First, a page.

Friday, July 11, 2014

Cutting "paper midrash" at Camp Newman, 2014

The Hagigah Peachy Levy Festival was held at Camp Newman last night, and it was an incredible evening of arts for all who attended. And since they've now been unveiled, I'm posting photos and descriptions of my campers' "paper midrash" projects.

Each camper had to find a story or character they wanted to explore and develop with the aid of knife and paper. Some worked with one of the session rabbis to find fascinating little tidbits, others made up their own commentaries, and all of them created stunning work. Underneath them you'll find their own words describing their work; click any of the photos to see them bigger; there are some incredible pieces of comics in the backgrounds, often driving a lot of additional meaning.

Amy F: In Aramaic, the word “nun” means fish. My hebrew name starts with “nun,” so I began thinking about fish in the Torah. Jonah and the whale was the first story I thought of. In Hebrew, Jonah is “Yonah,” which also means dove. I put doves inside of a “dag gadol” (big fish) to symbolize this.

Ben G: In this piece I drew Moses receiving the Ten Commandments on Mt. Sinai. I then filled it with random pictures and colors to match the tone of the details surrounding the mountain. [Look for the image of a hand in the clouds above the mountain.]

Brooke H: For my paper midrash project, “We Can Only Hope,” I created a scene where the Egyptian princess sits by the water desperately waiting for a child. What she doesn’t know is that baby Moses is floating towards her. To save his life, Moses’ family had placed him in the water. People always say that Moses surviving was the biggest miracle that day, but I always considered the princess’ prayers being answered as the main miracle.

Natalie R: There is a midrash that says that Lilith gave the apple to Eve to give to Adam. Lilith was the real first woman. She was created simultaneously as Adam but she was kicked out of the Garden of Eden for defying Adam.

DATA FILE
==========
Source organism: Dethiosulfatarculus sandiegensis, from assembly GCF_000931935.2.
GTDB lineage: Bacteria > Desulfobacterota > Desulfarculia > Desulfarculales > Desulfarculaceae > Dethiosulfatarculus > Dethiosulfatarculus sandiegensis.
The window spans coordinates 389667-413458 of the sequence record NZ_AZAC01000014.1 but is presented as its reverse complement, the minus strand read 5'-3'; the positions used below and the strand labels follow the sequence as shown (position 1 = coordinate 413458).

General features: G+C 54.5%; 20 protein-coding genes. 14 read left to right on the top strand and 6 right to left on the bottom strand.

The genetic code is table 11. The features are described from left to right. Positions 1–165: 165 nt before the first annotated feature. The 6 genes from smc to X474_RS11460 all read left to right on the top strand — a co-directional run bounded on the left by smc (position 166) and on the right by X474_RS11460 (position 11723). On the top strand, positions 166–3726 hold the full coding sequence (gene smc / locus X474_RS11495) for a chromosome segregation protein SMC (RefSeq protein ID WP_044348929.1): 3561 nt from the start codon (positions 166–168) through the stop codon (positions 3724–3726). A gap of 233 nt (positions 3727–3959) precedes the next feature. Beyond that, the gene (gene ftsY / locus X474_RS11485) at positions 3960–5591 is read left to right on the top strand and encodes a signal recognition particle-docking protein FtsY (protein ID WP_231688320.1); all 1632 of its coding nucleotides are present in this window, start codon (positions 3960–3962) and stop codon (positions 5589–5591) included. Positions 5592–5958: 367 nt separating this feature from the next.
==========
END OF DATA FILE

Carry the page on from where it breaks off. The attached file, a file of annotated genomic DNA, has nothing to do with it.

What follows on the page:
Samantha R: The light the dark lamps were given to give light at the front of the lampstand. While going to the Promised Land the Israelites needed a light to guide them. Hope is what seeing a light in the dark can mean to some. In the well-known saying, “the light at the end of the tunnel,” the long trek in the dark to finally see the dot of light gives them hope that they will see the sun again.

Cole: My midrash project depicts a scene from Mount Sinai. The Torah and commentaries tell of God’s voice coming down on the mountain as well as thunderclouds with lightning striking the mountain. Also, Sinai is up in flames.

Evan R: This papercut is about the story of Esau and Jacob [inspired by text from Sefer haAgaddah]. While Esau is a beautiful flower, Jacob is a plain tree. A they age, Esau becomes more rough and grows thorns, while Jacob bears beautiful fruit. The bowl of soup shows the transaction between the two brothers for the birthright. The sun is like G-d, who supplies the two plants/brothers.

Sander F: The rabbis say that instead of the Ten Commandments being carved into stone, Moses used a sapphire for inscription. This piece ["Sapphire at Sinai"] shows a blue stone at the top of the mountain, just where Moses would’ve found the sapphire he used.

Ethan T: For my midrash, I chose to do it on Noah’s Ark. I was always fascinated by the story of Noah’s Ark, and I thought this would be a great interpretation of the story. I decided to add a sun because I thought it would add more to the piece.

Rachel K: Midrash Toledot Yitzchak says, “When the Holy One rebuked the moon, and it fell, some sparks fell from it into the sky — these are the stars.” I chose this as my theme because I really liked that even though the sparks weren’t necessarily supposed to fall, they became the stars, which I believe to be one of the most beautiful things in the world.

Rachel: "When Jacob saw Rachel daughter of his uncle Laban, and Laban's sheep,
he went over and rolled the stone away from the mouth of the well and watered his uncle's sheep."

Nichole H: My midrash project ["Beyond the Light"] is based off of a verse in Sefer haAgaddah (Book of Legends) that states: “The seven lamps of the lamp stand correspond to the seven planets, which range over the whole earth.” I put a menorah inside of earth, surrounded by the seven planets to represent this. Each planet is either the actual color, or the color it is perceived to be.

Josef P: This is a papercut of Joseph and his coat ["Joseph by Josef"]. The left side of the coat symbolizes the destruction and famine Joseph predicted [for Egypt]. The right side is the coat as it is normally represented, being colorful.

David J: For my midrash ["Save the Animals"], I decided to do the story of Noah’s Ark. I chose to do three pairs of animals: lion, cat, and turtle. I cut them at an angle towards the ark to try to show them moving towards it. The animals are made of dark colors to reflect their modes. They are angry and distraught that they have been uprooted from their homes. The ark, however, is in a very light color, to show how it is like a beacon of home and life for the animals. There is a silver gray arc through the ark, meant to be like the rainbow that appears at the end of the storm.

Thursday, July 10, 2014

East, at Camp Newman
(Wait, what?)